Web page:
Khizr (Barbarossa Hayreddin Pasha, 1478-1546), who at the time he met Suleiman the Great (Sultan 1520-66) commanded no more than 800 Ottoman soldiers, nevertheless received instructions to build a great navy. He completed this so quickly that he was given command. Soon he was famed even among his enemies—the legendary Genoese admiral Andrea Doria (1466-1560) called him ‘the Great Corsair’. What made Barbarossa so dangerous was that the French king provided him bases in France that he could use to attack Charles V’s lines of communication with Italy. Before Barbarossa retired to the comforts of Istanbul, he had made the Ottoman navy supreme across vast stretches of the Mediterranean Sea.

After the natural death of the aged Suleiman on campaign in 1566, while moving up the Danube toward Vienna, his successors stayed away from battlefields. Instead, they entrusted command to their grand viziers, who were experienced administrators and commanders. The sultans limited their activities to what they did best—harem politics and watching their grand viziers for signs of excessive ambition. Many of the grand viziers were technically slaves, taken in boyhood from their Christian parents and trained in their future duties—the best being selected for the most important duties. This gave the Ottoman sultans more talented commanders than Christian monarchs who gave out military positions only to high-born nobles.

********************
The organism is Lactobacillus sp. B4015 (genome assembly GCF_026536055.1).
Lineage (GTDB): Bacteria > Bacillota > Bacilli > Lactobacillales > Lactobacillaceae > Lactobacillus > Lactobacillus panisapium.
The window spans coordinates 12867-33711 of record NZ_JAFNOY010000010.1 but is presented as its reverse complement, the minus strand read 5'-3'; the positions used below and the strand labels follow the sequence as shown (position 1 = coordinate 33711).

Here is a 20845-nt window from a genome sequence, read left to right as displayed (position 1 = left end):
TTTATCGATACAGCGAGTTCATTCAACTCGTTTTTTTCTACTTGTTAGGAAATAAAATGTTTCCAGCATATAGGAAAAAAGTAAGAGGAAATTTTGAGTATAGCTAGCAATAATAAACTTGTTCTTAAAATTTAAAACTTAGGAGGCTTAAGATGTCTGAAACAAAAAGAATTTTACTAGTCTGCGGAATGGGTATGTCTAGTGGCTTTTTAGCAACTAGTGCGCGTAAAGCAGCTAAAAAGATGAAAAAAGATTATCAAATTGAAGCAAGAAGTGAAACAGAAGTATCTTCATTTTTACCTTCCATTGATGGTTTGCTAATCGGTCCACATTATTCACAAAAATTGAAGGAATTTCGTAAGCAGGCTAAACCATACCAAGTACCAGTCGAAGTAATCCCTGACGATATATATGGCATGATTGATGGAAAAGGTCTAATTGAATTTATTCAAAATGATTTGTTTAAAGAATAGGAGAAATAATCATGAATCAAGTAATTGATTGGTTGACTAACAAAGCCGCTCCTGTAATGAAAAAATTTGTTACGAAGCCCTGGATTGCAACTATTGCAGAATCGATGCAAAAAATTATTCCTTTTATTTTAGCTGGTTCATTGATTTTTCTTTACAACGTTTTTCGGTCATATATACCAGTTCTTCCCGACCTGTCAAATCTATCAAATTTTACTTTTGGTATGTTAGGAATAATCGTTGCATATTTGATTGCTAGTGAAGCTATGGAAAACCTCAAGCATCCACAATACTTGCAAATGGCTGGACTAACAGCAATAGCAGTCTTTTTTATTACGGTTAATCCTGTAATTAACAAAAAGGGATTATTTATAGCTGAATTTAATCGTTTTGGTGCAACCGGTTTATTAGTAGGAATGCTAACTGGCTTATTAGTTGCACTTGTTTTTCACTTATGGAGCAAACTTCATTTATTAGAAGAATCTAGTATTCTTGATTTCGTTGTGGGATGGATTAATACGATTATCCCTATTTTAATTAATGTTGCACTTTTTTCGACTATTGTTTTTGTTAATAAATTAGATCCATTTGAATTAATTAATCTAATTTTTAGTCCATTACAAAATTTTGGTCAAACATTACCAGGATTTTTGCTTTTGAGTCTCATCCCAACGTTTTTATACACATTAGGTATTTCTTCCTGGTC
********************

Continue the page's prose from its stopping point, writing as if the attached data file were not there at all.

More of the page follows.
It seemed, according to the dramatic narrative of Roger Crowley, Empires of the Sea, that by 1571 a divided Christendom could not expect to defeat the magnificent forces of the Ottoman grand vizier, Lala Mustafa Pasha (1500-80) who had the great advantage of being able to give orders and expect them to be obeyed. Catholic Europe was led by a hyper-cautious Philip II of Spain (1527-98), who could not forget the naval disaster at Djerba in 1560; Venetians remembered equally vividly the 1537 battle of Preveza, where the Holy League had tried to challenge Barbarossa—they blamed the defeat on Andrea Doria’s refusal to come to their aid. Christian disunity had almost led to the fall of Malta in 1565—a siege of epic proportions—and made it impossible for Venice to hold Nicosia and Famagusta on Cyprus in 1571. The only good result from the eight-month defence of Famagusta, in the Christians’ eyes, was that it cost the Ottomans 80,000 men they would have had only months later at the battle of Lepanto.